That Frank Schaeffer started out as a pest and has matured into a provocateur is evident from the title of his latest memoir/argument, “Sex, Mom, and God.” What decent American puts these three words in the same phrase, especially with “sex” first? Well, Frank will do or say just about anything. And I call him “Frank” not because I know him, but because his novels and memoirs have a way of winning a reader’s friendship. Better to be his friend than his parent, though, because he was one of those kids (dyslexic, he says) who spent all day either asking questions or investigating sexual mysteries.
He had a lot of questions because his parents, Francis and Edith Schaeffer, preached the inerrancy of the Bible. And he had a lot of sexual mysteries to investigate because he was surrounded by young women who boarded with his parents at L’Abri, a famous Christian commune in Switzerland. Edith was attentive to Frank’s religious education, and there was no cruel or inconsistent Bible verse that young Frank let pass.
(Da Capo Press) - ‘Sex, Mom, and God: How the Bible's Strange Take on Sex Led to Crazy Politics--and How I Learned to Love Women (and Jesus) Anyway’ by Frank Schaeffer. Da Capo. 298 pp. $26
In “Sex, Mom, and God,” Frank makes the case that he and his parents were prime movers behind the political rise of the religious right in the United States, and he further makes the case that their home life was about as nutty as it could be. Those who have read his previous memoir, “Crazy for God,” or his trilogy of novels, “Portofino,” “Zermatt” and “Saving Grandma,” will be familiar with some of this material, but in this new book, Frank puts it together in a slightly different way. As is appropriate for someone born into the evangelical world, his inner life is a series of revelations; this time, he is bearing witness to what he has learned from his grandchildren.
If that remark sounds condescending, I don’t mean it to. Schaeffer is a good memoirist, smart and often laugh-out-loud funny. For those of us not raised in religious homes, he is like a visitor from another planet who marvels at things that we take for granted — like letting children form their own opinions. He also brings news of alien beings for whom the biblical passage about God ordering the slaughter of the Midianite male infants and enslaving the rest of the population is a child’s bedtime story (I should say that although I never met Frank, I did visit a friend at L’Abri in 1973 and overheard with astonishment a serious argument about the presence of Satan in our world — and it wasn’t about whether Satan was among us, it was about which of our associates he was).
Frank seems to have been born irreverent, but his memoirs have a serious purpose, and that is to expose the insanity and the corruption of what has become a powerful and frightening force in American politics. He considers himself an eyewitness to the insanity during his childhood, and an eyewitness to the corruption during his early adulthood. The root of both, according to this book, is the perverse and destructive view that the “God-of-the-Bible” takes of women and sexuality — that women are inherently corrupt and that their sexuality must be controlled by men. Frank’s point in “Sex, Mom, and God” is that female sexuality is at the heart of the abortion debate that energized the religious right, and he asserts, from his experience of both his very troubled father and himself, that profound anxiety about women and hypocrisy about the sex drive shape the evangelical bid for power in the United States. (He is particularly informative about R.J. Rushdoony and the Christian Dominionists, who are working to transform the United States into a theocracy.)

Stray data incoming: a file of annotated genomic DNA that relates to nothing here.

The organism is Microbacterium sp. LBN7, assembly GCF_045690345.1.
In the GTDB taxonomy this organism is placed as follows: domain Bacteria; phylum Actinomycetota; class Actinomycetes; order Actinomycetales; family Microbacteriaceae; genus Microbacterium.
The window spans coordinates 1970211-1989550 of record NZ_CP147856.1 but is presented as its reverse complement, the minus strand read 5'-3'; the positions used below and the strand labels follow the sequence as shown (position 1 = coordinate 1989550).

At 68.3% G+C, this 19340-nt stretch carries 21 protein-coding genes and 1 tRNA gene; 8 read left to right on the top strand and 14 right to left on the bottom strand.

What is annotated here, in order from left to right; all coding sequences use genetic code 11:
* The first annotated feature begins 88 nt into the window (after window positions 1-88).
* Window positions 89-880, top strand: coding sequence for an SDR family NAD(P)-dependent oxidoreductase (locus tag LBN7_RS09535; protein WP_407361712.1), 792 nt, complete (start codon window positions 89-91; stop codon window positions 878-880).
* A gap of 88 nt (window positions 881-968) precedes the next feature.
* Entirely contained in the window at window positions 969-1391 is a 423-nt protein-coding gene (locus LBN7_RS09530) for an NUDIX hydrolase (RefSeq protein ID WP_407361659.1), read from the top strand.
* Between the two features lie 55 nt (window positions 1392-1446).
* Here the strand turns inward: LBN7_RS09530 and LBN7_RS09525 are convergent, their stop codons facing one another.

Frank contemplates women primarily through his mother, a beautiful daughter of missionaries and the organizer and enabler of L’Abri and of the career of Francis Schaeffer. Frank makes the case that Edith has lived the distortions of Biblical discourse for her entire life — she is now 96 — and has accommodated them by shading over the cruelest instructions or ignoring them entirely. She has, for example, used birth control in spite of biblical prohibitions against Onan spilling his seed, and she has been kind and compassionate toward lesbians, the unsaved and Frank’s own wife, whom he impregnated when they were unmarried teenagers — no stoning for Edith. As a result, Frank considers his mother to be a better spiritual model than the God-of-the-Bible, and he would like other evangelicals to understand this, too. As for himself, one bookmarkable passage toward the end of “Sex, Mom, and God” is the detailed letter he wishes he could have written to his wife when they first met, warning her to stay away from him for her own good.
Frank has been straightforward and entertaining in his campaign to right the political wrongs he regrets committing in the 1970s and ’80s. As the author of 10books since 2000, and plenty of articles and blogs, he has been more than industrious. As someone who has made redemption his work, he has, in fact, shown amazing grace.